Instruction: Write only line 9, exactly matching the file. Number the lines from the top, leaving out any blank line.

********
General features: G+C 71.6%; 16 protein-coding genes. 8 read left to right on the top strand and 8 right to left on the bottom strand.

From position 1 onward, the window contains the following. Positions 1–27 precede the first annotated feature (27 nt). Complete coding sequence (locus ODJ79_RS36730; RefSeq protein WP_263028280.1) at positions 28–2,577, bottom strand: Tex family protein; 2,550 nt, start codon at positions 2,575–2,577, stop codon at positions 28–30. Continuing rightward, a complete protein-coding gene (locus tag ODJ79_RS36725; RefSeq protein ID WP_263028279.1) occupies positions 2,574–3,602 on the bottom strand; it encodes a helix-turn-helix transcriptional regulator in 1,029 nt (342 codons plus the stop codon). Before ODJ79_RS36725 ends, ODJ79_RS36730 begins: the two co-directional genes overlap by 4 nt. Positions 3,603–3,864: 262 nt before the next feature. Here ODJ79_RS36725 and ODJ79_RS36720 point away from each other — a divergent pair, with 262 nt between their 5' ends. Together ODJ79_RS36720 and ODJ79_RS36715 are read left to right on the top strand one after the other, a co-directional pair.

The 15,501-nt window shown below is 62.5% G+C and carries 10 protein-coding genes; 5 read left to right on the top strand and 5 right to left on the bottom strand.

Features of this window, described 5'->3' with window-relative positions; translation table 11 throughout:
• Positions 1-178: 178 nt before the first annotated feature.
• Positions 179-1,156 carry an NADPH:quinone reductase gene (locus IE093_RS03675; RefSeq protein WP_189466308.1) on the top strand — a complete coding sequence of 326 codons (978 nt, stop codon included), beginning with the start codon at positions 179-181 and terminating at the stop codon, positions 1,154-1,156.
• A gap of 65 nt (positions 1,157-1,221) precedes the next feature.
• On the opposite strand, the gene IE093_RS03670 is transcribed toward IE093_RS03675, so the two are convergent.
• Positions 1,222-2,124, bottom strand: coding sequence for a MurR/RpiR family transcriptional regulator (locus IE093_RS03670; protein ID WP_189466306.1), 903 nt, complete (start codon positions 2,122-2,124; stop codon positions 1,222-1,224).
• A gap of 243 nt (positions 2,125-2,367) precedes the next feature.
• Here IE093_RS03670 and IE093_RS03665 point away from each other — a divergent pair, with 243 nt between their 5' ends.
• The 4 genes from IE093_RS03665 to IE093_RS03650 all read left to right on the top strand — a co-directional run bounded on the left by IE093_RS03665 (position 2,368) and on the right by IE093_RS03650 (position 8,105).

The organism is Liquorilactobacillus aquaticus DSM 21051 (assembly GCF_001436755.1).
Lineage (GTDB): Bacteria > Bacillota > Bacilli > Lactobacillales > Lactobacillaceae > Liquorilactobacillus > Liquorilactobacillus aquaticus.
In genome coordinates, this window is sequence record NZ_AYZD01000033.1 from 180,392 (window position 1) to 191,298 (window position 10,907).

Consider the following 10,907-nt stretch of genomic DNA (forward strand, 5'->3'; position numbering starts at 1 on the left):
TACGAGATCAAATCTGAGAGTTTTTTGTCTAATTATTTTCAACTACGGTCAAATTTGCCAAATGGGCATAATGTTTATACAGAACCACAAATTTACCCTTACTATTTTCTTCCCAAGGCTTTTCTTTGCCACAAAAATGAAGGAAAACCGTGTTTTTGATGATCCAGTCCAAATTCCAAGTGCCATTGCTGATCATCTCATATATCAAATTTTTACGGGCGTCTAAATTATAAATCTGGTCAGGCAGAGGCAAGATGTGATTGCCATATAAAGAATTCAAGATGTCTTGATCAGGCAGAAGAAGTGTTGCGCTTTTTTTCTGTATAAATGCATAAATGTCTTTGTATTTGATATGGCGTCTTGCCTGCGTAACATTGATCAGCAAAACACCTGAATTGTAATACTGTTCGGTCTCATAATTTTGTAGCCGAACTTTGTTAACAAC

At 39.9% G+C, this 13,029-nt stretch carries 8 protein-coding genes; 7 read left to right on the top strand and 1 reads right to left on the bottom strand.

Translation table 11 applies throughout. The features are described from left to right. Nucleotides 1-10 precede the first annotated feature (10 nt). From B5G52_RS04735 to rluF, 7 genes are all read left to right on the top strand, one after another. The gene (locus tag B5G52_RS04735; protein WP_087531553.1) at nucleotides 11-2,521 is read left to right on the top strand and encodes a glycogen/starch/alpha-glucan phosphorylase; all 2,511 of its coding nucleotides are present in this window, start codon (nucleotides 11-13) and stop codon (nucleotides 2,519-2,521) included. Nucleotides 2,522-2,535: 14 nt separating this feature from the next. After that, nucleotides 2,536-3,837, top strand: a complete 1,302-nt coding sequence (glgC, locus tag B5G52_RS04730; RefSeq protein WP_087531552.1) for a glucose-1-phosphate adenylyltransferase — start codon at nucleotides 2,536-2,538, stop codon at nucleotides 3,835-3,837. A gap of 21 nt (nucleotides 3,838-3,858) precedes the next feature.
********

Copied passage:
• Positions 1,222-2,124, bottom strand: coding sequence for a MurR/RpiR family transcriptional regulator (locus IE093_RS03670; protein ID WP_189466306.1), 903 nt, complete (start codon positions 2,122-2,124; stop codon positions 1,222-1,224).